Anyone own a Jukebox? Need recomendations... - AVS Forum
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post #1 of 8 Old 12-05-2007, 06:36 AM - Thread Starter
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Well, I have one bare wall left in my rec-room, game-room, party room, man-cave...

I already have a fireplace, huge wet bar, poker table, pinball machine, Multicade (70 in 1 Cocktail Table), Plasma TV (42") with surround Sound and a Wii.

The one wall has limited options. I say a "Jukebox" at Target for $500 (2/3 scale, 1 CD only) and thought about it.

I decided instead to get a full sized one. Those are more then I expected. But, the new models have 100 CD changers and ipod docks.. These things look increadible and I want one more to finish the look of the room, but also because I think I will use it a lot more then digging out CD every thime I want to listen to something.

The 2 main high end brands are Wurlitzer and Rock-ola. Here are some pics...

Wurlitzer 1015 Bubbler in Walnut



Rock-Ola Bubbler Jukebox


Main difference that I can read about is that the Wurlitzer has the CD mechanism visible (like the old 45's), but only has room for 60 CD list cards (so you need to combine them) whereas Rock-Ola has room for 100.

Overall, they look the same to me, but Rock-Ola has a few other, more "Vintage" styles (late 30's/early 40's, instead of the 50's style. These have more wood details instead of chrome...look a little more like antique furniture, and may look better in my rec-room. Price is a few hundred more...)

Rock-Ola "Gazelle"


Rock-Ola "Peacock"


They also have "branded" jukeboxes, but I don't think I want to go that way. The light show is less impressive, and they cost $1000-$2000 more then the standard Jukebox...

Rock-Ola "Jack Daniels"


Rock-Ola "Harley Davidson"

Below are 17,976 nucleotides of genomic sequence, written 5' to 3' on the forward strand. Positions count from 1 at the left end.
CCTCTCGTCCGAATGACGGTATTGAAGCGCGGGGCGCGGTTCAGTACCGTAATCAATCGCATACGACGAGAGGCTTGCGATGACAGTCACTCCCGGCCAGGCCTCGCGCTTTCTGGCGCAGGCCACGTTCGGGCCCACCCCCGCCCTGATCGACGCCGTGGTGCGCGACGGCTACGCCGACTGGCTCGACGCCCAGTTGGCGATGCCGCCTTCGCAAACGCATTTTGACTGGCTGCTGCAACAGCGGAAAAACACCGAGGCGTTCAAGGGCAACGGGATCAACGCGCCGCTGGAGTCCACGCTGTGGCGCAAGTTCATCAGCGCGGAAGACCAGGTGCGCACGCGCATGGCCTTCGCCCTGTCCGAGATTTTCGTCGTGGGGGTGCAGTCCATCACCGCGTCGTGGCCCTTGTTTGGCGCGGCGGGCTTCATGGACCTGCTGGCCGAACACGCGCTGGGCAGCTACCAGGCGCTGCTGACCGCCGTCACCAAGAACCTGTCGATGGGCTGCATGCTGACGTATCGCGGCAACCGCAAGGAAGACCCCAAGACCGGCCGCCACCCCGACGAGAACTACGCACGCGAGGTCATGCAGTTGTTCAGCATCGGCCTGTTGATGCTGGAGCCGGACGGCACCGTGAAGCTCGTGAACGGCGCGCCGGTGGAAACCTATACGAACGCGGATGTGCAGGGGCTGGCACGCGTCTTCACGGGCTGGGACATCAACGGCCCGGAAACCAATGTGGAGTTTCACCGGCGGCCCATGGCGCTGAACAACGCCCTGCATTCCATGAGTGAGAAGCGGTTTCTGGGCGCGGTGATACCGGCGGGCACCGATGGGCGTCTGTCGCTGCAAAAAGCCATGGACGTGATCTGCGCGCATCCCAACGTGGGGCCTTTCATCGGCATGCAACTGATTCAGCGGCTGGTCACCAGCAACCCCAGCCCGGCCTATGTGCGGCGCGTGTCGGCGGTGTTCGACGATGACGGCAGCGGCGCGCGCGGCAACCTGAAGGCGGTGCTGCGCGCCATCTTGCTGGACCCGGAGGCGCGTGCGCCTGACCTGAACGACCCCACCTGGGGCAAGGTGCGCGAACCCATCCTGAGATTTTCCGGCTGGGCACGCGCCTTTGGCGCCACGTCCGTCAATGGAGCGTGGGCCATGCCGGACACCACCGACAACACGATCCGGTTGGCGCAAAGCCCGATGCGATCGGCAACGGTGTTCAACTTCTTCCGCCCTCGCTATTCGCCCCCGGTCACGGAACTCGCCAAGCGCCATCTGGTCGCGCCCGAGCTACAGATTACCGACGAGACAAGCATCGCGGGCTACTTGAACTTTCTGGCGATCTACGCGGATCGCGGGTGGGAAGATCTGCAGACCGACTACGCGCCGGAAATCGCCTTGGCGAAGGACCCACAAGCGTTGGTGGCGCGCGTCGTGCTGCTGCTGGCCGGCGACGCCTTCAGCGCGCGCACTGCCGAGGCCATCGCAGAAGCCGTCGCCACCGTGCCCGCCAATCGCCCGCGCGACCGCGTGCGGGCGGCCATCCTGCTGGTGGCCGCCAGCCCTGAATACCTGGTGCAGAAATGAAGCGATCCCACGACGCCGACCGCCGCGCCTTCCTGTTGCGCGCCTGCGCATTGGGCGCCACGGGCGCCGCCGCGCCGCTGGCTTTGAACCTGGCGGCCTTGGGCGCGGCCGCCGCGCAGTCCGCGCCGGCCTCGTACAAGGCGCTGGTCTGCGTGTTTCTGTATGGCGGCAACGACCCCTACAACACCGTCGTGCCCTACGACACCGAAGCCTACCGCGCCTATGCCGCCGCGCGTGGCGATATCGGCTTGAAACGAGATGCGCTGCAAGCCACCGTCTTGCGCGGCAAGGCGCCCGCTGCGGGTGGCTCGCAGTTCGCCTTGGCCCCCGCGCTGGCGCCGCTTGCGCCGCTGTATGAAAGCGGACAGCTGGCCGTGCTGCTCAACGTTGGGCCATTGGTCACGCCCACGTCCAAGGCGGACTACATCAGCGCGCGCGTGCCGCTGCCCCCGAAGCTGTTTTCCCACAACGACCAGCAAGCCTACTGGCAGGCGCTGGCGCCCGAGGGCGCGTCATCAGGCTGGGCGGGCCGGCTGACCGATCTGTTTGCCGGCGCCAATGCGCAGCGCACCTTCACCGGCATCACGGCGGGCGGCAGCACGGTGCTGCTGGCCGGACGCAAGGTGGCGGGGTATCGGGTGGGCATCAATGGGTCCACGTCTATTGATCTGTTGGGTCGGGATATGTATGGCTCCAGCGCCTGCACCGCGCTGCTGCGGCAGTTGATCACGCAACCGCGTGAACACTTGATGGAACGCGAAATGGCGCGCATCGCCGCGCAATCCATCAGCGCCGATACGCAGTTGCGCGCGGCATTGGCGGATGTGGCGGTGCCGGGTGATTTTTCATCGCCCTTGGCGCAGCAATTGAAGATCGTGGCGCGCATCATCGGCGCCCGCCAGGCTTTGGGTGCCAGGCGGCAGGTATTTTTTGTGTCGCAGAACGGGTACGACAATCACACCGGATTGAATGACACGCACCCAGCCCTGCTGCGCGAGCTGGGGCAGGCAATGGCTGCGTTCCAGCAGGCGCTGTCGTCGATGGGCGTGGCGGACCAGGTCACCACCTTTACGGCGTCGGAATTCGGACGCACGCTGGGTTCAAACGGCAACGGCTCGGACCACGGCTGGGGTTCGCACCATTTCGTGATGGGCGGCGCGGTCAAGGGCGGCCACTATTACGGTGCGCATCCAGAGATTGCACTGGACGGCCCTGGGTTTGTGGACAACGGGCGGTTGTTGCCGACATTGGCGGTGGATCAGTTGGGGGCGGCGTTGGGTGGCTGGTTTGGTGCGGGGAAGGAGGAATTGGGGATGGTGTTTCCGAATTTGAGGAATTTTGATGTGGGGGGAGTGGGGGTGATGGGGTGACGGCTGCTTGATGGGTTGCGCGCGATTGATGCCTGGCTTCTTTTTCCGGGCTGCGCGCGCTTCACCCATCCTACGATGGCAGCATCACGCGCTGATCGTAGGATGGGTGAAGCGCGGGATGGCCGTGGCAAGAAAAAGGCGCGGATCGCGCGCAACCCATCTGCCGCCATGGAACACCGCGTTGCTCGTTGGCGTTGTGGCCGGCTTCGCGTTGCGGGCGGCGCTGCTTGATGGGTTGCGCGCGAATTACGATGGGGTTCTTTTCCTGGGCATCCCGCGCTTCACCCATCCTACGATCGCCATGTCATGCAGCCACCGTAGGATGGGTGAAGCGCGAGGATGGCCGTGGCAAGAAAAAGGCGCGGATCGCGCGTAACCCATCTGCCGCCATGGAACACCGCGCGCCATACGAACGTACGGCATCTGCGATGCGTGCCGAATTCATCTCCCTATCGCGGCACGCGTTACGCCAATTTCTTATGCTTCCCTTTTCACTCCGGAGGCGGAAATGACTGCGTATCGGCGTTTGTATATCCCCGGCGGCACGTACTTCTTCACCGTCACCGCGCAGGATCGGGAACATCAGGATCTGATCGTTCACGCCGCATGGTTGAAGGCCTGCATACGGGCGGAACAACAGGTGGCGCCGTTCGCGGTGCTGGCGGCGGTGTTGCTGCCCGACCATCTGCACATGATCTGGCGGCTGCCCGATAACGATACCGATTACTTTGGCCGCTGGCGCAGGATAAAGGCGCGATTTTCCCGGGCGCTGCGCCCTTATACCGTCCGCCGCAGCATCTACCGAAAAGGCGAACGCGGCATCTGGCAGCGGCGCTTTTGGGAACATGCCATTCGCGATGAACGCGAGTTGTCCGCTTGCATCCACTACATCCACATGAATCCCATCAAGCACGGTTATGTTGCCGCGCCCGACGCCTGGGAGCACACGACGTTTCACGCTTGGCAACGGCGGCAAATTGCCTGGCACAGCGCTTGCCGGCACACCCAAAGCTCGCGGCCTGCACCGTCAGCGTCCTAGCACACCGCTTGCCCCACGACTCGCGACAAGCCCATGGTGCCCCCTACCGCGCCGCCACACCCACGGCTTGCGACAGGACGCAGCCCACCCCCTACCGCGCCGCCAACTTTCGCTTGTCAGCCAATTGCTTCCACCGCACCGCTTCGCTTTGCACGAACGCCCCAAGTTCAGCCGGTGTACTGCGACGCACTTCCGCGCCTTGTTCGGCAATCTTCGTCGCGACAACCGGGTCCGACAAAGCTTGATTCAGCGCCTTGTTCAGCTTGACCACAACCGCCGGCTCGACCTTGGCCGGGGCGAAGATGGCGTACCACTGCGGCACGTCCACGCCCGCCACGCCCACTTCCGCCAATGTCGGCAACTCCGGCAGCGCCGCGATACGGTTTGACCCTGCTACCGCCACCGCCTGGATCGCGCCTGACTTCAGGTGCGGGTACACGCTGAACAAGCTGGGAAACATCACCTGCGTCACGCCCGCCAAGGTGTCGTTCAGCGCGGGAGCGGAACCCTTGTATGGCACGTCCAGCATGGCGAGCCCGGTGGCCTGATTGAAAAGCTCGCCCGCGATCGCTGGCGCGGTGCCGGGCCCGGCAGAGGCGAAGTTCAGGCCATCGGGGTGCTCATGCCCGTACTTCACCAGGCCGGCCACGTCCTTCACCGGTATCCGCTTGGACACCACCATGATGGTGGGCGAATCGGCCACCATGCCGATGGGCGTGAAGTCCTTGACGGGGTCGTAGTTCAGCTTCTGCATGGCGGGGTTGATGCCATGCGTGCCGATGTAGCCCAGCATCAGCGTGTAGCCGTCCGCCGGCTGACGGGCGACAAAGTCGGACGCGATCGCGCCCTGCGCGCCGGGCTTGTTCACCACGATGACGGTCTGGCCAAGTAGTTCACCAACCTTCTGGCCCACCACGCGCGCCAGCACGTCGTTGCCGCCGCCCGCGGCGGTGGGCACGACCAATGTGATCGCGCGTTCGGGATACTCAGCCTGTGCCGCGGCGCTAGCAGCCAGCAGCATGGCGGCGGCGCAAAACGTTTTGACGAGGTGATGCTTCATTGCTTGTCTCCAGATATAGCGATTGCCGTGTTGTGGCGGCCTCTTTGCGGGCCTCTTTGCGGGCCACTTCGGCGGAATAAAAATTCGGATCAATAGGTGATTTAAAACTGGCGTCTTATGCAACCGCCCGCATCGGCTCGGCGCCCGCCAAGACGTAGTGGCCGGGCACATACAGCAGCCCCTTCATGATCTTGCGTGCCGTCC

For the sake of completeness, here's the $12000 Wurlitzer "Peacock" (I feel, the ugliest Jukebox pictured).


So, anyone own one of these? What were your thoughts? Does it get used? Do they last? Sound Quality acceptable for the price? Do the bubble tubes and lighting effects burn out after 2 months?

BTW, I am leaning towards the Rock-Ola Gazelle or Peacock.

Opinions please...
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post #2 of 8 Old 12-13-2007, 07:49 AM
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I don't own one, I use a Sonos for my music, but if it were me I would certainly have to consider one of the touchscreen models. Not as vintage as others but much more room for expansion.

http://www.htmarket.com/ronomuceju.html

Mike
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post #3 of 8 Old 12-17-2007, 01:59 PM
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Quote:
Originally Posted by mbartenhagen View Post

I don't own one, I use a Sonos for my music, but if it were me I would certainly have to consider one of the touchscreen models. Not as vintage as others but much more room for expansion.

http://www.htmarket.com/ronomuceju.html

Mike

Of some interest...A good friend has a Wurlitzer Bubbler, but got bored of the "limited" selection of music so he "converted" it with a Sonos system and has the best of both worlds...great looks and classic Jukebox sound, but with limitless music selection


Cappy


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post #4 of 8 Old 12-17-2007, 07:42 PM - Thread Starter
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Quote:
Originally Posted by capstone View Post

Of some interest...A good friend has a Wurlitzer Bubbler, but got bored of the "limited" selection of music so he "converted" it with a Sonos system and has the best of both worlds...great looks and classic Jukebox sound, but with limitless music selection


Cappy


I like the idea of the touchscreen, but it just seems wrong to put it in a vintage jukebox.

Both systems allow you to hook up an i-dad docking station (the Rockola dock is almost invisible) and allows you significant expandability...
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post #5 of 8 Old 12-14-2009, 02:16 PM
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I own a Chicago Gaming Company Digital Bubbler 1015 and very much like it.

It is a good quality reproduction of the Wurlitzer Bubbler 1015 but is all electronic.

The base operation uses your music CDs ripped to its internal hard drive.